instance, his government decided to free the villages of Anata
and Abu Dis. A few days later, he found a reason to keep them
captive. In the interview given to the Vesti newspaper last
week, he was offered to name his main achievement. Barak
replied: 'I revealed to the world the true face of Arafat'.
Barak changes opinions twice a day, he sends and recalls
delegations, he is unreliable. Speaking in American terms, you
would not buy a new car from him, let alone a used one.
What is worse, Barak does not like Palestinians. This arrogant
and unpleasant man refused to invite the Palestinian citizens of
Israel, who elected him, into his government. On a personal
level, I can easier visualize Sharon in a company of Palestinian
friends over a hummus, than Barak ever hiring a Palestinian
gardener. He would probably prefer a Thai. The war crime record
of Sharon is not unique. Barak's long list of assassinations
would not look good in the Hague, either. We are doomed to live
with war criminals. A just court would try not only Sharon and
Barak, but the perpetrators of sanctions against the people of
Iraq and Serbia bombing. The murderers of 3 million Vietnamese
still walk free, and probably sit in the Capitol Hill. Many
Israelis of Sharon's generation were Arab fighters, and quite
ruthless ones, too. But they did not look on a Palestinian as a
low-life that ought to be contained or exterminated.
Like many of my Israeli contemporaries, I did my time in the
army. I remember the smell of cordite, jeep's flight in the
desert, the green sky of night vision, shrieks of shrapnel, Suez
crossing, twin tents, fellowship of arms. As a young soldier in
a crack unit, I was proud of my red boots and paratroops wings,
I listened with a wistful heart to the stories of the brave
deeds of Arik Sharon and Meir Har Zion. (Yes, it was before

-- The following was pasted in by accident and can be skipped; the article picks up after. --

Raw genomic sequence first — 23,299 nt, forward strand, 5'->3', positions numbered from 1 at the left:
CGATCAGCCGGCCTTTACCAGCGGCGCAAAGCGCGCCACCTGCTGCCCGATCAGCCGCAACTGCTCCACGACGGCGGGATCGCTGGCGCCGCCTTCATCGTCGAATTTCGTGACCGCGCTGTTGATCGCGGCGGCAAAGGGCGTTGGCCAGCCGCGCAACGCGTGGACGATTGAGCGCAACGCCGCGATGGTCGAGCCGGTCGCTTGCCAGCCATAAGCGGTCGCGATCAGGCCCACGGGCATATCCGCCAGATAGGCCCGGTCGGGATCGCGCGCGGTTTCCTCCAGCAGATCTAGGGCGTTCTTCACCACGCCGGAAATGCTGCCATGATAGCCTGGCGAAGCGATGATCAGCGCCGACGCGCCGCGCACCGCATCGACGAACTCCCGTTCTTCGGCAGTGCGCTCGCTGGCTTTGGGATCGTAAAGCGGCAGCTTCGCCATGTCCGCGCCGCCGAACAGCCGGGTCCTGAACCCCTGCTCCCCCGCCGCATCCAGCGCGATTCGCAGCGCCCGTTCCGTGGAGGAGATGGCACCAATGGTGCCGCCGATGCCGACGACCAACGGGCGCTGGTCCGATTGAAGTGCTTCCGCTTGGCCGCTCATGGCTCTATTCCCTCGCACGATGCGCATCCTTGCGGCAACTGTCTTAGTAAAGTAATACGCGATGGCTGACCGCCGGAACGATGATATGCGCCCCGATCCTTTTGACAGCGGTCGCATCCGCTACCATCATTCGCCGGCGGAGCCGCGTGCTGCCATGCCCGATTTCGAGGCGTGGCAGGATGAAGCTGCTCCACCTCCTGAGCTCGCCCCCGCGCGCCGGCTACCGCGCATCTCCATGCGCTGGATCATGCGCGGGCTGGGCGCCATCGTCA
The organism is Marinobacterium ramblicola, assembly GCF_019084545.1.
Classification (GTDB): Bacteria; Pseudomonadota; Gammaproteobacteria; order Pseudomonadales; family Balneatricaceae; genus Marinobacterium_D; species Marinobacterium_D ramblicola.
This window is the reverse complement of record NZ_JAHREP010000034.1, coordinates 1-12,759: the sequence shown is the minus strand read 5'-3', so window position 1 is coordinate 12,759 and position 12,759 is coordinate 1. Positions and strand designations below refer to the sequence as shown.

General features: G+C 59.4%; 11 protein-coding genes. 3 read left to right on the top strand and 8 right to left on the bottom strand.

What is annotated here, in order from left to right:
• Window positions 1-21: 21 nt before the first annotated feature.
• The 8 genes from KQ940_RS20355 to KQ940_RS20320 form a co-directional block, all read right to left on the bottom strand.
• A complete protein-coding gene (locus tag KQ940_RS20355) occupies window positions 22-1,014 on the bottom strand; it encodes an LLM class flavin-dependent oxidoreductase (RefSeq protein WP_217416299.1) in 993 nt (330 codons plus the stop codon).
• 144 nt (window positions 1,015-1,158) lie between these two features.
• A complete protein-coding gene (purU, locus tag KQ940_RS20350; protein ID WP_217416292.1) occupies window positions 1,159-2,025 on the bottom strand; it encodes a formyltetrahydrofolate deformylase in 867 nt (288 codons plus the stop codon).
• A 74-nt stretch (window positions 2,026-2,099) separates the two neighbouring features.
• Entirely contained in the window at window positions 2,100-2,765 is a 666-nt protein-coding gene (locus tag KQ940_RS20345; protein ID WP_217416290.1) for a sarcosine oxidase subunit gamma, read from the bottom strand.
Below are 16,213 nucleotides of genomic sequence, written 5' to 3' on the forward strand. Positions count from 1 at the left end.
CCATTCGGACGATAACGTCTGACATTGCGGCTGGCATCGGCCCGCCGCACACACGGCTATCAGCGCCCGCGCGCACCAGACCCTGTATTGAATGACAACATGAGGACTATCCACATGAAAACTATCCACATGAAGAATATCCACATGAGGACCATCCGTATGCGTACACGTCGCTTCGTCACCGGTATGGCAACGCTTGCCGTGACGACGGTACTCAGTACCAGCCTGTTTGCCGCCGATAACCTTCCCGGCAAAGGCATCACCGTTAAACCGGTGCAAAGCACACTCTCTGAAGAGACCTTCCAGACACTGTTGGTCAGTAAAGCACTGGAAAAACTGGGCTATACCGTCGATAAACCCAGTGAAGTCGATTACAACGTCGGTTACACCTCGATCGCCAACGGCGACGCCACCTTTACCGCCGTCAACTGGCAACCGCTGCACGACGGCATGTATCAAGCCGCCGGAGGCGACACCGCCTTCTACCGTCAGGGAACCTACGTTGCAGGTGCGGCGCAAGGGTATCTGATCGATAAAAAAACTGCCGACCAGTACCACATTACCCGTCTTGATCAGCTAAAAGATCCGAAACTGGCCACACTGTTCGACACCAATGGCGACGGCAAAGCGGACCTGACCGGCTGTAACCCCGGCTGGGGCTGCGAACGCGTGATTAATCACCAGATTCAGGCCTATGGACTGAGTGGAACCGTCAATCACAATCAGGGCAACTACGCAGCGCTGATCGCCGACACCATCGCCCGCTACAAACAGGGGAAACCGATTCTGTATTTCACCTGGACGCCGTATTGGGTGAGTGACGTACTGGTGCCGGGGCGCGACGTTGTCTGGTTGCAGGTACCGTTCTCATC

Sabra and Shatila). I am not ashamed to admit I cherish them
together with the courage of Karame fighters and that daredevil
Leila Khaled. Soldiers can understand other soldiers. Together
we form Palestine.
Whenever the beautiful green Palestine would be united, all her
communities will bring their best achievements into the common
cause of making this special land the best place on earth, as it
should be. The Palestinians will contribute their art of growing
olives and tending the springs, their peasant love of the land
and unbroken spirit of Intifada. Our Israeli contribution won't
include Einstein's theory or Wall street wizardry, as we do not
understand it, but the military exploits worthy of Crusaders'
glory. In Palestine, we don't need peace. We do not need
separation, even on the best of terms. We need love and
compassion, and life together. On the position of the prime
minister, we do not need a de Gaulle. We need a de Klerk.
Sharon and his people are held together by a perverse form of
love to the land. It is perverse because they imagine it is
possible to love Palestine without Palestinians. But Palestine
is not a dead object, it is a live country and Palestinians are
her soul. Still, it is easier to deal with these perverts than
with those who would prefer to turn Palestine into a part of
Eastern Europe, or of the East Coast.
The Civil war in Palestine (1947-2001) was possible only due to
the external support of Zionists' ill-advised allies. Sharon's
grizzly past makes the unlimited support of the organised
American Jewry less likely and more precarious. The watchful
presence of international observers, the possibility of the UN
intervention, unencumbered by a US veto, the looming presence of
a resurrected Iraq will be necessary to concentrate Sharon's
mind. He is not the peaceful messiah on the white colt, but he
is no more a scarecrow than Barak.
A military man, he should be offered the simple and the best
solution to our problems: unification of the country on the
basis of "one man, one vote". The temptation to bury the
tomahawks, to end the civil war and to become the first ever
legitimate ruler of the united Palestine could be too much to
withstand for this old soldier.
Then, who knows, we could beat the dealer even in this loaded